by Mary O’Connor, Galway Advertiser
Evan Hoban’s family liked Mr. John Russell from their first meeting. The consultant paediatric ear, nose and throat surgeon at Our Lady’s Children’s Hospital in Dublin was warm, kind, caring and great fun.
And the family has reason to be grateful to him, he saved the life of their little boy on two occasions. Since he was born, the now nine-year-old has seen a lot of Mr. Russell as he has attended Ireland’s largest paediatric hospital on many occasions.
“Mr Russell is an amazing man and he has been so good to us,” says Evan’s mother, Aoife Kavanagh, a nurse who lives in Devon Park, Salthill. “He and his team are so supportive. When Evan had surgery he would come in to see him twice a day some days and at the weekend”.
She says they owe him a debt of gratitude and had hoped to acknowledge the fact when Evan was chosen by the hospital to be a guest on the Late Late Toy Show where he met rugby hero Jamie Heaslip last year. But he did not get the time to talk about his favourite surgeon so she hopes that by mentioning him now, they can in some way, recognise the enormous contribution he has made to their little boy’s health.
Evan first attended the children’s hospital when he was one day old on May 1 2007. He had heart problems initially.
“For the first eight weeks of his life we knew that something was wrong,” says his mum, Aoife. “He was in and out of the paediatric unit at UHG a lot. We used to find it difficult to wake him, he was unable to feed and he used to stop breathing. I knew that something was not right.
“When he was eight weeks old he was sent for a simple scope of his airway in Crumlin. They discovered that Evan had an airway the size of a pin that you would find on a new shirt!”
He had to have an emergency tracheostomy (whereby a tube is inserted into one’s windpipe to open the restricted airway and enable breathing) inserted and he family spent three months with him in the Dublin hospital.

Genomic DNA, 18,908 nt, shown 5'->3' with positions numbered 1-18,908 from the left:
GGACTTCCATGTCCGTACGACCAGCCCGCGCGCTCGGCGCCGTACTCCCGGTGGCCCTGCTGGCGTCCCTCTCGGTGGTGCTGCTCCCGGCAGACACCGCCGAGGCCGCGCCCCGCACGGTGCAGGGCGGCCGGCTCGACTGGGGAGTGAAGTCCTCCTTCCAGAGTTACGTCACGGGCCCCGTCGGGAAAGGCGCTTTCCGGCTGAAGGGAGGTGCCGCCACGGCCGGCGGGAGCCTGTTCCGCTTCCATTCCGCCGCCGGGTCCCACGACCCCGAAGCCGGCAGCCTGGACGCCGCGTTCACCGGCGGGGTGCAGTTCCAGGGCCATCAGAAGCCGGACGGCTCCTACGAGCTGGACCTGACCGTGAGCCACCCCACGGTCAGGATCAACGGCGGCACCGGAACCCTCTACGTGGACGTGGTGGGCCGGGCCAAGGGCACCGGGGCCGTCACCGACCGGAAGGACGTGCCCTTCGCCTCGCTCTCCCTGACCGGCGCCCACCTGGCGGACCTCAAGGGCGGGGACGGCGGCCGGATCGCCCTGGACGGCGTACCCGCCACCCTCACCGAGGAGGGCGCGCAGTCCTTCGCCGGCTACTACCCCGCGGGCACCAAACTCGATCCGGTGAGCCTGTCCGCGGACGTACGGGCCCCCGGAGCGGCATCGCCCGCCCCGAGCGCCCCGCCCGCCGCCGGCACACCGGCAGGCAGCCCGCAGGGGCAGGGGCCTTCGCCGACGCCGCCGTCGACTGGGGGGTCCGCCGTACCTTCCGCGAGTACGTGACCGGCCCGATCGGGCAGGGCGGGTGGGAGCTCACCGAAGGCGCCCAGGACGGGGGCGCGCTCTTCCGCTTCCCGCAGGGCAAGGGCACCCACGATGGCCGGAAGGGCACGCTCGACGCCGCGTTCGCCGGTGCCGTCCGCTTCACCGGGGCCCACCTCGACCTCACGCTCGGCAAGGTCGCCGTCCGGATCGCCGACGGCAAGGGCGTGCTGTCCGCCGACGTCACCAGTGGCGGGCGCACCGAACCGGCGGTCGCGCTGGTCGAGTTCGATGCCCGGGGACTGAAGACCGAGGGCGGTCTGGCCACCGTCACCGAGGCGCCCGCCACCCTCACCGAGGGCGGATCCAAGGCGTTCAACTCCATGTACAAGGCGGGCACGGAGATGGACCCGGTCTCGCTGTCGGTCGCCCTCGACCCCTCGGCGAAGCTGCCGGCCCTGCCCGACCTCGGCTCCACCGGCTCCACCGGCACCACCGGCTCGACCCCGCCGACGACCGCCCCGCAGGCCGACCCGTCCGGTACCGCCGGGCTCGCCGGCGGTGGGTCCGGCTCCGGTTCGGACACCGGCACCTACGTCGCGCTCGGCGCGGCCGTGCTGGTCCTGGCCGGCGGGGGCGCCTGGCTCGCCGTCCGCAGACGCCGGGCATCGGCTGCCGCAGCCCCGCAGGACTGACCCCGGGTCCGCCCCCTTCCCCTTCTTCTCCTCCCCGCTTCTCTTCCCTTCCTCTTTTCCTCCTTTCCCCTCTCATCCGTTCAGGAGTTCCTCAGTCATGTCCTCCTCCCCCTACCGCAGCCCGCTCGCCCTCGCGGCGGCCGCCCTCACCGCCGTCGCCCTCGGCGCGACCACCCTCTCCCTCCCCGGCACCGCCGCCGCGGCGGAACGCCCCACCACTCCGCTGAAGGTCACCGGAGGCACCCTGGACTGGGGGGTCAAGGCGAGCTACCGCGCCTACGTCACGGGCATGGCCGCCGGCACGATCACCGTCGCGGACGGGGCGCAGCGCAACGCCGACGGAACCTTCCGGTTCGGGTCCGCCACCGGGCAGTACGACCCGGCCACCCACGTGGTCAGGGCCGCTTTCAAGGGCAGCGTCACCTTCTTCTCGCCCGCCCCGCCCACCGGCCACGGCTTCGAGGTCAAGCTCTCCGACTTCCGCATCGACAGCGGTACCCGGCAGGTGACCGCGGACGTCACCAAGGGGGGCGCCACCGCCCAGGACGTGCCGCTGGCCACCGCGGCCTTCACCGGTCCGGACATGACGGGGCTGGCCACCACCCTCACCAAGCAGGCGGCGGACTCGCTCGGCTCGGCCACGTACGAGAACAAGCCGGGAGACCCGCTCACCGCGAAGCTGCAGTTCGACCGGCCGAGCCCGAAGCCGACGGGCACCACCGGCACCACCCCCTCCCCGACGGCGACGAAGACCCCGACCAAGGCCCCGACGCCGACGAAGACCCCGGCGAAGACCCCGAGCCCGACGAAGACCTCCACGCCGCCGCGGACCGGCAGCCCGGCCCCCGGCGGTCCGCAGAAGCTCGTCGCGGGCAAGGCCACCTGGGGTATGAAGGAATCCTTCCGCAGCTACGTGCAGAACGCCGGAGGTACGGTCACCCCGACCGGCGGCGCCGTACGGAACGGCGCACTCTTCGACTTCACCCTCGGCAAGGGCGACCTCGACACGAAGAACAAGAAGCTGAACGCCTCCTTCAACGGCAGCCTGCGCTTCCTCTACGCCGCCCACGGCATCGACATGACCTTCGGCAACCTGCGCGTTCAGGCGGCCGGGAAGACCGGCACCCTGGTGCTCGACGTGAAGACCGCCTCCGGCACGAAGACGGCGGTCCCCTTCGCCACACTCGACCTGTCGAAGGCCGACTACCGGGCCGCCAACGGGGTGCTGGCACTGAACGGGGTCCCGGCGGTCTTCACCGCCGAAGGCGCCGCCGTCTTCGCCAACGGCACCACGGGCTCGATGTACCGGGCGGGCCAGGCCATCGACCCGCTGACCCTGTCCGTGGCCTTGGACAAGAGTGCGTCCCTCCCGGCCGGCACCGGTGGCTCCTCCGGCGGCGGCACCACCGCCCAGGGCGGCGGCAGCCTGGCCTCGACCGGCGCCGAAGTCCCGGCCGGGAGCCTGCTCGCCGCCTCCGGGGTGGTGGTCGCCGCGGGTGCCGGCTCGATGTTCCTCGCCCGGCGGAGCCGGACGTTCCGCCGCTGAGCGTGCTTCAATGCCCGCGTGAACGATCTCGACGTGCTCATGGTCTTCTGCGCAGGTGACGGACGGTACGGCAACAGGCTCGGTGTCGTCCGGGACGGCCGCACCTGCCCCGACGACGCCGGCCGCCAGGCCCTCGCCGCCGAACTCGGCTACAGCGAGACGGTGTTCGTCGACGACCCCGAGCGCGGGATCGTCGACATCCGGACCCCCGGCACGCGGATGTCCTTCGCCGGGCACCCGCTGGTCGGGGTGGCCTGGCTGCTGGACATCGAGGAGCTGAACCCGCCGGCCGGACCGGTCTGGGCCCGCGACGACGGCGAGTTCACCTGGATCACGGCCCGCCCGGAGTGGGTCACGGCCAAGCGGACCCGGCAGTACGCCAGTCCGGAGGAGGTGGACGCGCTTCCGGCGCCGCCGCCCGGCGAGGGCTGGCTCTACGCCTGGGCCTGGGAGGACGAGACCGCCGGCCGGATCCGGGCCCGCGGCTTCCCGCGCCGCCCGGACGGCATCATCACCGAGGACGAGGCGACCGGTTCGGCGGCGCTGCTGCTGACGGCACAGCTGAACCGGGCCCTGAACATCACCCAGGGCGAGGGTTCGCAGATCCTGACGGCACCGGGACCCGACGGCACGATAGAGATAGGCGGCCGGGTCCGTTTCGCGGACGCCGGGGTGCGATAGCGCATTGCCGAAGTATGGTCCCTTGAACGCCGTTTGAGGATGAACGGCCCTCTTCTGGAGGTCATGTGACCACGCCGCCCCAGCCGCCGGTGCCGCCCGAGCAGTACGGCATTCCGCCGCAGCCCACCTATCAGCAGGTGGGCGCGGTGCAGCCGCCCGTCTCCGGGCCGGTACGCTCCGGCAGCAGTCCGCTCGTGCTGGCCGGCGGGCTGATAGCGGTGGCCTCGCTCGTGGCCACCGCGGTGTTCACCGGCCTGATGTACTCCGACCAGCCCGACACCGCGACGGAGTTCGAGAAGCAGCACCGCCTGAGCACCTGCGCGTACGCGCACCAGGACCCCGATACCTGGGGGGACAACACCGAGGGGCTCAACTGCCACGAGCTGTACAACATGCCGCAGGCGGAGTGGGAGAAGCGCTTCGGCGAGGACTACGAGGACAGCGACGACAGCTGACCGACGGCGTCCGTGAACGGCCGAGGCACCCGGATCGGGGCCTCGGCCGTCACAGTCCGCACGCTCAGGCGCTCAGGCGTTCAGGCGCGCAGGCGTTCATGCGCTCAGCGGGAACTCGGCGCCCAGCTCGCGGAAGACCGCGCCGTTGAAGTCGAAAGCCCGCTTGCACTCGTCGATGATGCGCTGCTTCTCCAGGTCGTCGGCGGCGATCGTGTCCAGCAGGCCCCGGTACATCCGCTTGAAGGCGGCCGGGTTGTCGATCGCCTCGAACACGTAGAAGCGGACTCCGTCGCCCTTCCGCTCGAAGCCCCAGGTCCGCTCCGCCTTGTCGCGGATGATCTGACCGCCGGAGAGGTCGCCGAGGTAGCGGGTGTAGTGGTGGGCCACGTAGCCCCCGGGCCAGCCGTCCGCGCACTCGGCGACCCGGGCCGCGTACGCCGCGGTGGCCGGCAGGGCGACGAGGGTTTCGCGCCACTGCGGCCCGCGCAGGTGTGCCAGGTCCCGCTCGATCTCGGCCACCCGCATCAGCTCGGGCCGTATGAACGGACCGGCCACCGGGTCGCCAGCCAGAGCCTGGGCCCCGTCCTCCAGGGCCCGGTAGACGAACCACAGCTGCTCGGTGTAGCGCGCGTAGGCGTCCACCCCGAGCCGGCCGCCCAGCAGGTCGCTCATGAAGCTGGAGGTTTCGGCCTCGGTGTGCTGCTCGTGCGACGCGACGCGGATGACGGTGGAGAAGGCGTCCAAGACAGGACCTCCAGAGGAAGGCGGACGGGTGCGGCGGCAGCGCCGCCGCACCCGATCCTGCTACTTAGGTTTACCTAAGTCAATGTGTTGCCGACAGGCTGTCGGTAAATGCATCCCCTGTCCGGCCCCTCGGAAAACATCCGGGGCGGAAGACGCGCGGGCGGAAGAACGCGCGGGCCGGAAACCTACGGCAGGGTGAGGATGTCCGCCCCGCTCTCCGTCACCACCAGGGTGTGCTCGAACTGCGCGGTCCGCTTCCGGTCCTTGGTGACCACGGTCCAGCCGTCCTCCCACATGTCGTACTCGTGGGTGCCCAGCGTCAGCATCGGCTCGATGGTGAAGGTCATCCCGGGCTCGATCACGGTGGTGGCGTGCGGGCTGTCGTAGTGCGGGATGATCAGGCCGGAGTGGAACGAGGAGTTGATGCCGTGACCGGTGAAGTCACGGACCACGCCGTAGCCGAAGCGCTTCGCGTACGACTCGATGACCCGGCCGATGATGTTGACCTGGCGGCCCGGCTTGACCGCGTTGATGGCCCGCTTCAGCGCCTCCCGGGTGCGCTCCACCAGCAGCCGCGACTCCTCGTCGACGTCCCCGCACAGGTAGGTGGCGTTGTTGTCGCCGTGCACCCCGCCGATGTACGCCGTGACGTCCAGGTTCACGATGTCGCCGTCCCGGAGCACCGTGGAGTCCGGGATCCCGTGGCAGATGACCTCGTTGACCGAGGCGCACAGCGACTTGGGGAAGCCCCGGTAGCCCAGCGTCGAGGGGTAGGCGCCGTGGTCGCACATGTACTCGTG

“We had to learn how to care for him. The tube became the norm for him for nearly four years. We had a three-year-old daughter at the time and life was very much disrupted.”
The Hobans were blessed with “amazing family support”, she says. “We brought Evan home but had to fight for a homecare package to provide nursing care at night so we could get some sleep. He needed to be suctioned nearly every five minutes when he was a baby and had to use nebulisers on an ongoing basis, I cared for him during the day until nurses came at 11pm. We had regular visits to Crumlin and Mr. Russell and his airway team were an amazing support.” Aoife, who is originally from Claregalway, describes the two specialist airway nurses, who were always only a phone call away, as being “like our right hands”. “They would come down here and see us.”
Evan was unable to eat and needed a peg tube to feed him. “He had such severe reflux he had to be gravity fed 40mls every hour – this was the only way he gained weight. This was a painstaking time. He had a peg till he was five Again, the dieticians and speech and language team in Crumlin were amazing.”
Just as Aoife and her husband, Brian, who is also a nurse, were managing Evan;s illness they got another blow. When their little boy was two-and-a-half years of age they were told he had a very rare chromosomal disorder called “16q deletion”. The diagnosis as like the death of a child, she says.
“for us this was very hard as we were dealing with so many medical issues and now this was a whole different area,” says the mother of three, Kate (13), Evan (9) and Carl (4). “Noboby knows much about 16q deletion, it means a part of Evan’s chromosome 16 is absent and this is the reason he has so many medical issues. The condition affects his body in many ways, he has problems with his eyes, feet, muscles, and joints. He has had pneumonia many times.”